Posts Tagged ‘ebooks’

Ereading still causes a lot of confusion.  I thought it might be useful to put together a post of some common questions regarding ereading and to do my best to answer them.

What is eReading?
Simply put, ereading is reading a book, comic, magazine or other similar content on an electronic device rather than in hard copy.

Why should I give up my paperback and switch to ereading?
Like many things, ereading is not an either/or activity.  There is no reason why you cannot read books in both hard copy and ebook formats.  It is very much a personal choice.

Having said that, there are pros and cons to ereading.  I have listed some here to help you decide if ereading is right for you.

Pros:
Convenience
.  With ereading you can carry your entire library around with you on your eReader, smartphone or tablet.   Can you imagine carrying around all 14 hardback books in the Wheel of Time series?  With ereading that is no issue. Likewise, if you’re living in a small space, an ereader takes up much less room than forty shelves of books.

Accessibility.  Most ereaders and ereading applications allow you to adjust the font size to suit your eyesight.  This is a real lifesaver if your eyesight isn’t what it was.

Never lose your place.  Most eReaders and devices keep your place for you, and some automatically synchronise over multiple devices.  Amazon even synchronises between the Amazon Kindle ebook and the Audible audiobook.

Additional cool features.  eReading gives you lots of extra features.  These range from such inbuilt dictionaries (if you’re unsure of the meaning of a word, click or tap on it and the definition will pop up) to additional background information and references and social sharing of your reading.

24-hour bookstore.  Imagine the scenario.  You finish a real page turner of a book at 2am and you really can’t wait to see what happens next.  With eReading, a few clicks later you can be reading the sequel, often by 2.01am.  Also, if you’re anxiously waiting for that hot, new release by your favourite author, most new release books are released at 12am PST (in Canada) and delivered automatically to your device at that time if you pre-order.  Of course, if you’re trying to watch your book budget, that Buy Now button can be more of a con…

Millions of free books.  That’s correct.  Thanks to efforts like Project Gutenberg, there are millions of legally available free ebooks for your ereading pleasure.   

Free ebooks on Amazon
Free ebooks on Kobo 
Free ebooks on Sony 

Your books are backed up by the store.  If anything happens to your eReader, you can rest assured that you have not lost your entire library.  Simply log back into the store and redownload them.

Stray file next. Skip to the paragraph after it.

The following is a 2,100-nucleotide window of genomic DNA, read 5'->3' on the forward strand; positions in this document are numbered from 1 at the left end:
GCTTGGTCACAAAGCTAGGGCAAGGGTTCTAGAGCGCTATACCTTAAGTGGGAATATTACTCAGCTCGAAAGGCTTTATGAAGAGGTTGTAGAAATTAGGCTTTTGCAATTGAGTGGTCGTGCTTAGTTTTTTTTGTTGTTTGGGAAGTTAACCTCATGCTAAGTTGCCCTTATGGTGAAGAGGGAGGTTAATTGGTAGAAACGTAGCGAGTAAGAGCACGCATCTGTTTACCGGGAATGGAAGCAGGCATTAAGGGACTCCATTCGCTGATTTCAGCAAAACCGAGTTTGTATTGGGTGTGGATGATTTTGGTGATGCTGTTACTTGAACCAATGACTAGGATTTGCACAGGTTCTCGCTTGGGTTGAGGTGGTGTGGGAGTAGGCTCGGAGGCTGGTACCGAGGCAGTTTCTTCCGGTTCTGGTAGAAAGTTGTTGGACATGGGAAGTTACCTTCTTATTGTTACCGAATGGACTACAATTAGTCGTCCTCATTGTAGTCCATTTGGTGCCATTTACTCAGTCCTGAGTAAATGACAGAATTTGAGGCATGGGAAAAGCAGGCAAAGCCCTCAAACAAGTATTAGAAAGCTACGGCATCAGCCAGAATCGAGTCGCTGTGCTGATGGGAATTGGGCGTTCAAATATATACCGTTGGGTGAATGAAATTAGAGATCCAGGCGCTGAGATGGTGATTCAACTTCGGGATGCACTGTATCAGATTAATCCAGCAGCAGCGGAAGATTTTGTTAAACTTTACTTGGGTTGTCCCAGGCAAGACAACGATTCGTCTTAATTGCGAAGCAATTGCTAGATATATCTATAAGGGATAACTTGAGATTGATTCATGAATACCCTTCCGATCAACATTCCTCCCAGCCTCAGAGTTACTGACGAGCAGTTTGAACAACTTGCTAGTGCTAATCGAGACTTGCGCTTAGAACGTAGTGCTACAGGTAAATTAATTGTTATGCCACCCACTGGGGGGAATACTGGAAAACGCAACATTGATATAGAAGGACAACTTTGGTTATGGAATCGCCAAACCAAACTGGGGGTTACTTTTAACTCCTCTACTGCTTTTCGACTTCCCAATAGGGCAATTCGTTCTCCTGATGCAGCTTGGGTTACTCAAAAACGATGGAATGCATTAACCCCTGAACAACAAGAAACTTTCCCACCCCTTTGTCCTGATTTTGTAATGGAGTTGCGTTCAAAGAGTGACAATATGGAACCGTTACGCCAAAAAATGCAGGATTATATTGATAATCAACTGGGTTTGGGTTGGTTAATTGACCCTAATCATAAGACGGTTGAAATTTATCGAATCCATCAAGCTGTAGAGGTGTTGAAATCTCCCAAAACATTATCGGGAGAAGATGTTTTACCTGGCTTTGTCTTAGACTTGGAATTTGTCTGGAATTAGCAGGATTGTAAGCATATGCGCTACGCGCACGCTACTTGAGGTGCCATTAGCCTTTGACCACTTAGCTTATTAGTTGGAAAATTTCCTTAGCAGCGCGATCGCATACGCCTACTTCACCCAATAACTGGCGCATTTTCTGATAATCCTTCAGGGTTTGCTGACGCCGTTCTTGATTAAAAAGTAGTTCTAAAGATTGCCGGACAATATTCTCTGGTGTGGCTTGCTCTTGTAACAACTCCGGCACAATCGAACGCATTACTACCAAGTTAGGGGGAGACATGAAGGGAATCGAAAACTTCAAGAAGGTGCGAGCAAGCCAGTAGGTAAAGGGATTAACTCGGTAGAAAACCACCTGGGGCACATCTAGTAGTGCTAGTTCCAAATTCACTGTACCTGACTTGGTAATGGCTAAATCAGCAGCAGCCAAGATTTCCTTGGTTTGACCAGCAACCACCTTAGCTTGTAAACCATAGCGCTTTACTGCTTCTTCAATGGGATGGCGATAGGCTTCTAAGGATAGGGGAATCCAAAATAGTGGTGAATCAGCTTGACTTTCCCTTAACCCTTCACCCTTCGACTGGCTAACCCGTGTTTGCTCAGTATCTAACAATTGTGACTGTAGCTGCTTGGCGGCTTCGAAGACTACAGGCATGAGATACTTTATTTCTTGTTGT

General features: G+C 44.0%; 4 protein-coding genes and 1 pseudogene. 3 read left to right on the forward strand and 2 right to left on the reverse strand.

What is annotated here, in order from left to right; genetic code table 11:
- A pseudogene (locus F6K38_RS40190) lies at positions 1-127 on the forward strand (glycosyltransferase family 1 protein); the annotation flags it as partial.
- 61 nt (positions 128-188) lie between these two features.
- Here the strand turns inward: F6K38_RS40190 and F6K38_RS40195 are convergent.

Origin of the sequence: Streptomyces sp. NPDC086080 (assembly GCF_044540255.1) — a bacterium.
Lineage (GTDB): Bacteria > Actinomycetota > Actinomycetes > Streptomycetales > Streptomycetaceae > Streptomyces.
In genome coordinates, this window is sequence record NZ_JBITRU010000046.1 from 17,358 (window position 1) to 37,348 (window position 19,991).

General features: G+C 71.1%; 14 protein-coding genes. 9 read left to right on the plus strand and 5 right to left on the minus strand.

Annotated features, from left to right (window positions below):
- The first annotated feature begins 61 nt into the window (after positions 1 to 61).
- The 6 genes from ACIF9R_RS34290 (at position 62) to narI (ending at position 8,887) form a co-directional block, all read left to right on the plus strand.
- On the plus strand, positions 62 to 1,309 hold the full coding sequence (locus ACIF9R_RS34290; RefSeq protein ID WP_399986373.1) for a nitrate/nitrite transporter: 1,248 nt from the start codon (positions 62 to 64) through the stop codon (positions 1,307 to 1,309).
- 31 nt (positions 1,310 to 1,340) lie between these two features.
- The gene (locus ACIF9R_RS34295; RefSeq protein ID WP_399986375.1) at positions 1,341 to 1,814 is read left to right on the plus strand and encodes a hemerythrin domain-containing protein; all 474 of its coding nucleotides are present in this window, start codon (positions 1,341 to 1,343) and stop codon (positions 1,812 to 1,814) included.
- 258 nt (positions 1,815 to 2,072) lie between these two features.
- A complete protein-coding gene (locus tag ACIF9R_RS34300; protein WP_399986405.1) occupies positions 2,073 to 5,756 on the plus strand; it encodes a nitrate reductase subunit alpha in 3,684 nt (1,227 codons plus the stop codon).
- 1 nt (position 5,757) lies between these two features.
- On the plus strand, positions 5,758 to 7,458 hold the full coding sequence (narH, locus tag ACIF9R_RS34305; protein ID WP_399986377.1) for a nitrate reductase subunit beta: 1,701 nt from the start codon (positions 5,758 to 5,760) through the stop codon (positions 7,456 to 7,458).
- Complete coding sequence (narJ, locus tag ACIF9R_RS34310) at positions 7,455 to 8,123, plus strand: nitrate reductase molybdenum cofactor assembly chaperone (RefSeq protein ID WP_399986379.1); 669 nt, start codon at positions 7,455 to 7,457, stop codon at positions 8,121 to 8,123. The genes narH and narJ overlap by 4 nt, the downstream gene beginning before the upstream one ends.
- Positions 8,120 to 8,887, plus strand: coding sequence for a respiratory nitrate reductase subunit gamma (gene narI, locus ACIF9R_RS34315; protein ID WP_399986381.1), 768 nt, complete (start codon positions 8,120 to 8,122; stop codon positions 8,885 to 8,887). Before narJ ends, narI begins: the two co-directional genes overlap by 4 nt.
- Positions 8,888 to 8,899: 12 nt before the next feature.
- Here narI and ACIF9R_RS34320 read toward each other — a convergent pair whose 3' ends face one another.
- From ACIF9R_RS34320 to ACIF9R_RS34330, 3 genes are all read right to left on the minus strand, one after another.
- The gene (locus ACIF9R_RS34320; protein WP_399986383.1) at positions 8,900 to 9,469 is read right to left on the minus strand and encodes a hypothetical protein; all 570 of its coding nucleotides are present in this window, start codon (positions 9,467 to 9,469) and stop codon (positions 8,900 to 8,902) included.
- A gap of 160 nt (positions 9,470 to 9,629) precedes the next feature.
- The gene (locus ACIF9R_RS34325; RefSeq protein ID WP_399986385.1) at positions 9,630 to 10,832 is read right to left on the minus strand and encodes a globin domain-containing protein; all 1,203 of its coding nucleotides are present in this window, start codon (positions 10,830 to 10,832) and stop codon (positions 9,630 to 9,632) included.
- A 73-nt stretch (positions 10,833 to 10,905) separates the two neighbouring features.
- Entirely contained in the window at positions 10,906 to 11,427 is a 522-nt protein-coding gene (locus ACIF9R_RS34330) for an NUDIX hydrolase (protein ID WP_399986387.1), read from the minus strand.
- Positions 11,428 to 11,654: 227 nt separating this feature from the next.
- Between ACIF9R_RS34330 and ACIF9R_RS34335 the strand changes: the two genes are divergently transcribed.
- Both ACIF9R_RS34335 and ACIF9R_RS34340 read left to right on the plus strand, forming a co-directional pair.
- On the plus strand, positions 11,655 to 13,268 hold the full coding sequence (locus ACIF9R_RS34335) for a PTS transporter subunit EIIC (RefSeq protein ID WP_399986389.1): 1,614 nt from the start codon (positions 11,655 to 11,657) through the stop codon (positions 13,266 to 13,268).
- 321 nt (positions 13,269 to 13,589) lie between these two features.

Cons;
You’re renting not buying.  When you “buy” an ebook, you’re actually buying a licence to read that ebook on your devices, not an actual ebook.  This means that, in theory, it’s easier to lose access to your entire library if, say, your ebook provider goes out of business.

Read eBooks cannot be resold, donated or regifted.  Linked to the above, the licence you buy cannot be resold, donated or regifted to another person, at least not at this point.  This may be a deal breaker for some of you who like to share your reading material with others.  Amazon Kindle customers in the United States do have limited options to lend Kindle books to others, but this is highly restricted by the publishers and usually allows only one loan per ebook, and on very select titles.

DRM is a pain in the neck.  DRM – or digital rights management –  is software applied to ebooks to prevent your illegally sharing them or changing their format.  It locks the ebook to a specific format and sometimes account and device.  It means, for example, that you cannot read a Kindle book on a Kobo eReader and vice versa.  There is no way to legally convert the ebook to make this possible.  

eReaders and devices are more fragile than paperbacks.  If you drop a paperback in the bath, you’re only out $7 or so.  That cost is considerably more if you drop your eReader…

These are what I see as the pros and cons.  It is really your personal preference if any of these are deallbreakers for you.

I like to borrow my books from a library.  I can’t do that with eBooks, can I?
Certainly you can!  Let me refer you to my post on borrowing eBooks.

I need a specialised eReader, don’t I?
Not at all.  If you have a computer, smartphone or tablet you can get started on eReading.  You would need to download an application.  Many are linked to a specific eBook store.  Here are some of the most popular.

AmazonKoboSonyBarnes & NobleApple

There are other, more general applications, but if you are new to eReading, I would recommend you begin with one of the major providers.